Visit our online directory at www.sistercities.org and search for your community. You should find the primary contact information for your sister city organization. If you don’t find your city it means they are not currently a member of the Sister Cities International network. You might try some basic research online or contact the town clerk, mayor’s office, or office of international affairs to see if they can put you in contact with your sister city organization. Most sister city committees have regular meetings that are open to the public.
Setting up a sister city organization is a large undertaking, and is best done as part of a committee or city-wide group. First, check our directory (and do some basic web research) to see if your city already has an organization. You should not try to start a new sister city or sister city organization without first engaging an existing organization. If your city does not have an organization and you would like to start one, please contact us at firstname.lastname@example.org and we can talk with you about the steps you would need to take.
Sister Cities International requires only that the mayors or highest elected officials from the two communities sign an agreement to become sister cities, although many cities have their own requirements and some cities may decide to limit the number of sister cities they have. You should first contact your local sister city organization if you have not done so already and talk to them about their process. Usually a group will first contact the mayor/city government to see if they are at least open to the possibility of a new relationship (some cities cap the number of sister cities they have). Please see our Cities Seeking Cities FAQ for more information on creating new sister cities.
If you are a municipal employee/elected official, or are working directly with elected officials in your community, then please visit our Cities Seeking Cities section at www.sistercities.org to let us know you are looking for a partner. Sister Cities International can then promote your community to cities around the U.S. and connect you if there is interest in forming a relationship.
Sister Cities International does not provide funding for unsolicited projects or exchanges. However, we do provide funding for dues-paying sister city organizations through grants or other organizations as they become available. These usually have a geographic or programmatic focus and have other requirements depending on the grant. For more information on current grant programs please visit the Grants section of the member area. All grant application opportunities are announced on our website and through member updates. To sign up for our mailing list simply create an account on our website at www.sistercities.org and make sure you do not opt out of receiving Sister Cities International’s emails.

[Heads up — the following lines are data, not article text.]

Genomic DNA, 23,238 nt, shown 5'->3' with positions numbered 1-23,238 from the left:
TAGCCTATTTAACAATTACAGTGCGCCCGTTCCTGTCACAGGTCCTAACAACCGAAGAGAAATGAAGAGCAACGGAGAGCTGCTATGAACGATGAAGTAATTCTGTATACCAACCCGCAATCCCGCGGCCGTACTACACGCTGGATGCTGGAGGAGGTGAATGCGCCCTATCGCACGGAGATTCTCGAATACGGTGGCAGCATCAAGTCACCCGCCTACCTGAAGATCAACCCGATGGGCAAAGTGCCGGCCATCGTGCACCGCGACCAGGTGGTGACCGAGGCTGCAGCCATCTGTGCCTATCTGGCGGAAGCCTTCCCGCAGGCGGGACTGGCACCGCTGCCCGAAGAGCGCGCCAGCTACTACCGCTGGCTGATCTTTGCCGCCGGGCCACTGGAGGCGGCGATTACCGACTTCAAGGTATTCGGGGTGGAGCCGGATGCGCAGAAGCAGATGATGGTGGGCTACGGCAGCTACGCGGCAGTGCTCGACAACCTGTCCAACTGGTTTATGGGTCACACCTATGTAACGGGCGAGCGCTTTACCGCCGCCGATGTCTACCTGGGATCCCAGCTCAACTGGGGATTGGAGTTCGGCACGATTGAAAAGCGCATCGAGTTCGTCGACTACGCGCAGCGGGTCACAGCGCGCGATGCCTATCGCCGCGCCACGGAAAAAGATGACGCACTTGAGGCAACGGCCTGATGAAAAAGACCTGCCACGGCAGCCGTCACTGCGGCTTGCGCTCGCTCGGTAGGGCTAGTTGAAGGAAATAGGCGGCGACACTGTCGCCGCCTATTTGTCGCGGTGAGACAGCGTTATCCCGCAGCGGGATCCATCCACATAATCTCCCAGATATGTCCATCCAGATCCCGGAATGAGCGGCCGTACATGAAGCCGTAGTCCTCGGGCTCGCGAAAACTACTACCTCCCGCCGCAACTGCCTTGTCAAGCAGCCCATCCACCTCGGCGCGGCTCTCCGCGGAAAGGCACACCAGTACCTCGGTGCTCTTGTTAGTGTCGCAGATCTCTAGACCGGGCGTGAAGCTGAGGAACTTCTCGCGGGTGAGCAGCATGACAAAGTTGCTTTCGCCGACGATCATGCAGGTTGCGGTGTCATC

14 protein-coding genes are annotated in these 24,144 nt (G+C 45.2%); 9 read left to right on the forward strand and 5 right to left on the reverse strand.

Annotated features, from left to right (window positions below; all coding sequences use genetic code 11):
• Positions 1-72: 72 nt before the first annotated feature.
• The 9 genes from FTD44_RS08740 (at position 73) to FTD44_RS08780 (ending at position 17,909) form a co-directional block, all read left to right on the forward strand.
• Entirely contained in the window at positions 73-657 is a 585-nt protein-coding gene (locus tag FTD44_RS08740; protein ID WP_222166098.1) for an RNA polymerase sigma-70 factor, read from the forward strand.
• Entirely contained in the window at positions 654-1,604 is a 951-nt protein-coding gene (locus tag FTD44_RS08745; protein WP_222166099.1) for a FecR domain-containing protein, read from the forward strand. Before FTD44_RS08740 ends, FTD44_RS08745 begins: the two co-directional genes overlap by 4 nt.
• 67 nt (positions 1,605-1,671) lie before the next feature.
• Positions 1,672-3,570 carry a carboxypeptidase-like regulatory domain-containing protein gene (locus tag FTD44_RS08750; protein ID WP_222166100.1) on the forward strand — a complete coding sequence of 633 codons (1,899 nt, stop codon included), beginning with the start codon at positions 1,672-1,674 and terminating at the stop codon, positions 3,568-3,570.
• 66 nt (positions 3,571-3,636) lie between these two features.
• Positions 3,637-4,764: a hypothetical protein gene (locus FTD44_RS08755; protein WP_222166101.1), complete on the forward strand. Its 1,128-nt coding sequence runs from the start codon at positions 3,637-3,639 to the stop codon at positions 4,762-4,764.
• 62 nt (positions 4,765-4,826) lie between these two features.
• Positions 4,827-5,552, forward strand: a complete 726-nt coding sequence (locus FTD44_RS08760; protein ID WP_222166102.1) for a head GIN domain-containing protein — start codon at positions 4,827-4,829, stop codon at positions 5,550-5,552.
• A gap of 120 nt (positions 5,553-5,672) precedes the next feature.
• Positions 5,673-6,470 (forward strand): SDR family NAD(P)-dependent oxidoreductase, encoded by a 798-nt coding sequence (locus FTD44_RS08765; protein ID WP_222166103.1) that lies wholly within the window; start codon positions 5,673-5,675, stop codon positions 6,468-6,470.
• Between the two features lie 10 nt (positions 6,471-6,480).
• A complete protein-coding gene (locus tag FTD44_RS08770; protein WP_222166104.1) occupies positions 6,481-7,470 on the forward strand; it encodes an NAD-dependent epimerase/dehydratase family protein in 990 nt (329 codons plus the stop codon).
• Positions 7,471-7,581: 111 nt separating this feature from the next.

The terms “sister city” and “friendship city” sometimes have different meanings. Generally speaking, friendship cities are less formal than sister cities. In some cities, “friendship city” is often used as a first stage in the relationship, and after it is strengthened and the partners are sure they want a long-term relationship they will become “sister cities”.
To access the member area you must be affiliated with a dues-paying sister city organization in good standing. The administrator for your organization is able to add you as a member of their local committee, after which you will be able to access the “Member Area” of the website. If you do not know who your administrator is please contact Sister Cities International at email@example.com and we can assist you.
Email us at firstname.lastname@example.org and we’d be happy to put you in touch with your administrator.
Easy! Just go to http://www.sistercities.org/user/password. You can also visit us at www.sistercities.org, click on “Login” at the top of the page, and then click the “Request New Password” link below where you would log in.
Yes, Sister Cities International allows non-U.S. cities to join as Global Members. Global Members have access to Sister Cities International’s “Member Area” and are listed in our online and printed directory with all of their sister city partnerships (not just partnerships with U.S. cities). For more information on joining Sister Cities International visit us at www.sistercities.org.
Q. I don’t see one of our sister cities located on Sister Cities International’s directory or website. Why?
Sister Cities International tries to keep an accurate record of all partnerships, although often times a city may form a new partnership and not inform us. If you think a city doesn’t appear in our records but should please contact us at email@example.com. Please note that Sister Cities International only lists partnerships of communities which are members of the Sister Cities International network.